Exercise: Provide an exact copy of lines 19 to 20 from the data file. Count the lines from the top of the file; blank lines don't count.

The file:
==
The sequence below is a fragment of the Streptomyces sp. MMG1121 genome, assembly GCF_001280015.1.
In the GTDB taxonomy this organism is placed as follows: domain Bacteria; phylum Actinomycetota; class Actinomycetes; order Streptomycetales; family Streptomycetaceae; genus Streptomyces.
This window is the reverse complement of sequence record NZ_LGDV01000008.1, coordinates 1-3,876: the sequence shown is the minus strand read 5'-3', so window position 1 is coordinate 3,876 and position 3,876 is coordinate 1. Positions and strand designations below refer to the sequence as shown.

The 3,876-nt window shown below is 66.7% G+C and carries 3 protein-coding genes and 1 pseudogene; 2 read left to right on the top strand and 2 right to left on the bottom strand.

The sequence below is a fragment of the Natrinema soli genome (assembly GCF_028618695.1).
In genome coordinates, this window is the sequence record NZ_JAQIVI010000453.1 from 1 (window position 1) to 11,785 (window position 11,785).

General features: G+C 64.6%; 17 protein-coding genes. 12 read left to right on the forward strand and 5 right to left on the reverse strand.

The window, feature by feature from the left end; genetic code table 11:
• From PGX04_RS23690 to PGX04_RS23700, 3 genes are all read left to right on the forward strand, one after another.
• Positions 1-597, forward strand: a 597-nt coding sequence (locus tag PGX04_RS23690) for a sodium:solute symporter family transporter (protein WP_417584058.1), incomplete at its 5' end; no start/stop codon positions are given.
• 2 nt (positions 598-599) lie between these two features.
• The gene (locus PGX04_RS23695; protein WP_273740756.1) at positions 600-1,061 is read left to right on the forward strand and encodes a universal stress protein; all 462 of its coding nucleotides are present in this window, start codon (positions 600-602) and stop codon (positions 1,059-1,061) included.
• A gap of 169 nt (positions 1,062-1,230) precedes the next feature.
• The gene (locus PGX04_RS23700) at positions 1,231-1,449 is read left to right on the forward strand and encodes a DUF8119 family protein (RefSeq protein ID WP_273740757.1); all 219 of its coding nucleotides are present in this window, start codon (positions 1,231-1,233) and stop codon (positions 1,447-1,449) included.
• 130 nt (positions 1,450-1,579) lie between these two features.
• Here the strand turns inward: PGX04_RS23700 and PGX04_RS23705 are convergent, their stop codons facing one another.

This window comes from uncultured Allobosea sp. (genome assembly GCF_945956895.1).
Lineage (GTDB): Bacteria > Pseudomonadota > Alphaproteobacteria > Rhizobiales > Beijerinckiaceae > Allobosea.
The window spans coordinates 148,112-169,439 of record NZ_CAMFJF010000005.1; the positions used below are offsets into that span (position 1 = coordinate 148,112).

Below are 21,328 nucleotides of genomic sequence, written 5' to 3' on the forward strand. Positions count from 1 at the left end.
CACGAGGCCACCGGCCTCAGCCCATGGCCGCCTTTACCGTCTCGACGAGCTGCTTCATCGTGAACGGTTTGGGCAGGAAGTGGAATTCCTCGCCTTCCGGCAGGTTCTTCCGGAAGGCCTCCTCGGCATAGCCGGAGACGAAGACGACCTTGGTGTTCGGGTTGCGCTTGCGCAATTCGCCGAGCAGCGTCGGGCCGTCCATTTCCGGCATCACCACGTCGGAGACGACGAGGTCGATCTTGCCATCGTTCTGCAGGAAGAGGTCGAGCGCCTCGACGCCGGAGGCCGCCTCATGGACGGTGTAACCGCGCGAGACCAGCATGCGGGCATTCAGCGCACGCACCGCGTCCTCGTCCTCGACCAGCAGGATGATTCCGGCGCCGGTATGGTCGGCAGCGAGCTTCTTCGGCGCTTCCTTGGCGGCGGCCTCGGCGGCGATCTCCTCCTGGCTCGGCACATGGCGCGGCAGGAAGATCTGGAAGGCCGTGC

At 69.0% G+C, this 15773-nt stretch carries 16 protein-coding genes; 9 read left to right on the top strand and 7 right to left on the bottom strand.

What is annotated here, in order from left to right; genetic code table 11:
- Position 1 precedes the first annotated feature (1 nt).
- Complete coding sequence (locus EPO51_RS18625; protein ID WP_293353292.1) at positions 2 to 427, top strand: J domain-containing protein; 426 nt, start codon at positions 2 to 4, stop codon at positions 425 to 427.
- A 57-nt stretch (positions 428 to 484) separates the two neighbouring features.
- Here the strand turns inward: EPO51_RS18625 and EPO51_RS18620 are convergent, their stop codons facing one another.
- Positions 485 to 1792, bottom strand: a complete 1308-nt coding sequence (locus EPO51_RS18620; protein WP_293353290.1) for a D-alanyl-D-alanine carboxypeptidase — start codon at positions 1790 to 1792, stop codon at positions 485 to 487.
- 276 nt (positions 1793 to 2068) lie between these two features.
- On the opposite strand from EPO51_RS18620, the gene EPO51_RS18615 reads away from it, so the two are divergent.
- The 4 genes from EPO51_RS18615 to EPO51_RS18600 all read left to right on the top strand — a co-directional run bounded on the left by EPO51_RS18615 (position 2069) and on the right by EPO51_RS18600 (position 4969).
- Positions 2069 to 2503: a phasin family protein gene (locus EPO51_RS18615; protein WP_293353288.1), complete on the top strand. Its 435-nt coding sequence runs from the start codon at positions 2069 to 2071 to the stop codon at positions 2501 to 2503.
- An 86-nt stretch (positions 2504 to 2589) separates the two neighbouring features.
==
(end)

The window spans coordinates 148,112-169,439 of record NZ_CAMFJF010000005.1; the positions used below are offsets into that span (position 1 = coordinate 148,112).

Below are 21,328 nucleotides of genomic sequence, written 5' to 3' on the forward strand. Positions count from 1 at the left end.